PURPOSE DWELLER

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Wednesday, November 22, 2017

for those Without a norman rockwell thanksgiving

This reflection isn’t for those who anticipate the perfect Thanksgiving.

It’s written for those of us who are celebrating and hurting in some way. It’s written to help us find hope in what is often the mixture of emotions holiday meals stir up.

Onward…

 

It hit me like a ton of bricks.

I was thinking about Thanksgiving tomorrow.

How many of us will be gathered around a table with friends and family. How it might look Norman Rockwell-ish from a silent window.

But we know it’s not.

Norman Rockwell-ish.

 

Flooded with gratefulness one minute then washed away with doubt and fear the next.

Some thorn pressing in. Loneliness or longing or grief or frustration or fear or uncertainty or anxiety or anger or a hybrid.

 

Each of us will sit down with some degree of Melancholy.

The feeling may sit next to us as a close companion.

Or it may rap on the door of our consciousness like an uninvited guest.

 

I imagine this is how Jesus felt when he sat down the night of his last Passover.

He sat at the table, sharing a meal with friends and family.

He had things brewing inside of him no one could see or understand. 

I imagine he was flooded with gratefulness one minute and washed away by fear and doubt the next.

 

An imminent thorn pressing in.

Loneliness, longing, grief, frustration, fear, uncertainty, anxiety, anger, a hybrid.

 

I feel it in his words at the table.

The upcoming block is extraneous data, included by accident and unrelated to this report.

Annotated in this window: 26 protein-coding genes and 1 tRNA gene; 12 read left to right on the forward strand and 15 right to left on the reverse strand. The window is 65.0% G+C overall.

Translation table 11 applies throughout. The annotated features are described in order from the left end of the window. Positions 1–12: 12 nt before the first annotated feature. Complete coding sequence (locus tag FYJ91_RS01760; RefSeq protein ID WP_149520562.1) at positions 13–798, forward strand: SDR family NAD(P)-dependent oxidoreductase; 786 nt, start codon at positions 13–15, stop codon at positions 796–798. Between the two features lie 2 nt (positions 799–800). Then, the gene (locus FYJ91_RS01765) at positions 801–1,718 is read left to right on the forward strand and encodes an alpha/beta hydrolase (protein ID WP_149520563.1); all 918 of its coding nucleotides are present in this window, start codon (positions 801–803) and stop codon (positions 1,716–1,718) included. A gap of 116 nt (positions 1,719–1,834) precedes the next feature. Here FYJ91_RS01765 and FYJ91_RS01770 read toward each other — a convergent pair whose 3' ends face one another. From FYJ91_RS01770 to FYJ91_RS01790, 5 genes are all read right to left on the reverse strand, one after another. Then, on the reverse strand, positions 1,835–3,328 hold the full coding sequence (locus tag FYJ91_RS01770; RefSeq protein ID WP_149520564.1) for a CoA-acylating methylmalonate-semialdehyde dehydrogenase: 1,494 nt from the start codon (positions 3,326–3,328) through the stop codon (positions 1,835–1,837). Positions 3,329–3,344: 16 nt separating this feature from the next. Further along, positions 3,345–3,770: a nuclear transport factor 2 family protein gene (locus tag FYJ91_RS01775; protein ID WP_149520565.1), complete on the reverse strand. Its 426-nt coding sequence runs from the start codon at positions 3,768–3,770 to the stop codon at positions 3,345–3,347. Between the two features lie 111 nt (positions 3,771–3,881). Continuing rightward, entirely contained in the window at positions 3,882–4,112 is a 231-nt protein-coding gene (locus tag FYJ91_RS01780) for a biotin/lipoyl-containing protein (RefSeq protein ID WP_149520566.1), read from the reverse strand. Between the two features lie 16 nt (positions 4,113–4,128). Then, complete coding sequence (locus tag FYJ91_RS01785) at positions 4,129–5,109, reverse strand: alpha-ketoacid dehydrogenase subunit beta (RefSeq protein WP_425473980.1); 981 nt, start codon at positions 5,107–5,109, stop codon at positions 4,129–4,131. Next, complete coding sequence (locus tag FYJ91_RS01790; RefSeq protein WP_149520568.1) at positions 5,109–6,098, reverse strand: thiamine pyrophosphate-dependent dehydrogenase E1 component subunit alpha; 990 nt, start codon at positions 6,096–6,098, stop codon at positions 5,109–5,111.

Because he took bread and broke it and blessed it and said, “Take. Eat. This is my body.”

Then he took the one cup they were all sharing. He gave thanks for what was in the cup. Then he passed it around and watched them drink from it one by one.

After they all had a drink from that cup, he told them, “This is my blood. Poured out for new kind of kingdom”

And he didn’t drink any. Said he wouldn’t drink any until another time. 

 

I feel it in his words later that night.

Because he went away to be by himself. He went to ask if things could be different then they were.

He asked his friends to pray for him, but they fell asleep after a heavy meal and plenty of wine.

He fell to the ground and prayed, “Take this cup from me!”

It was the same cup he had watched his friends drink from at dinner.

He didn’t want to drink it.

But still, he was willing to drink it.

 

Jesus knows what it’s like to be you and to be me.

Sitting at the table when everything isn’t coming up roses. Sitting with people you love and still, people who have hurt you and will hurt you in the future. Maybe even later that night.

Missing what used to be. And still, living bravely with what is.

Wanting things to be different than they are. And still, grateful for so much.

 

He sits at the table with us.

In both our gratitude and grief; our joy and sorrow; our love and longing.

Hope sits at the table with us.

Let’s pull up an empty chair and leave it there. As a reminder we are never alone.

 

Let’s break bread and drink from the cup together.

Because it tells us, again and again, there is more.

There is another time.

There is new.


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Also published on Medium.

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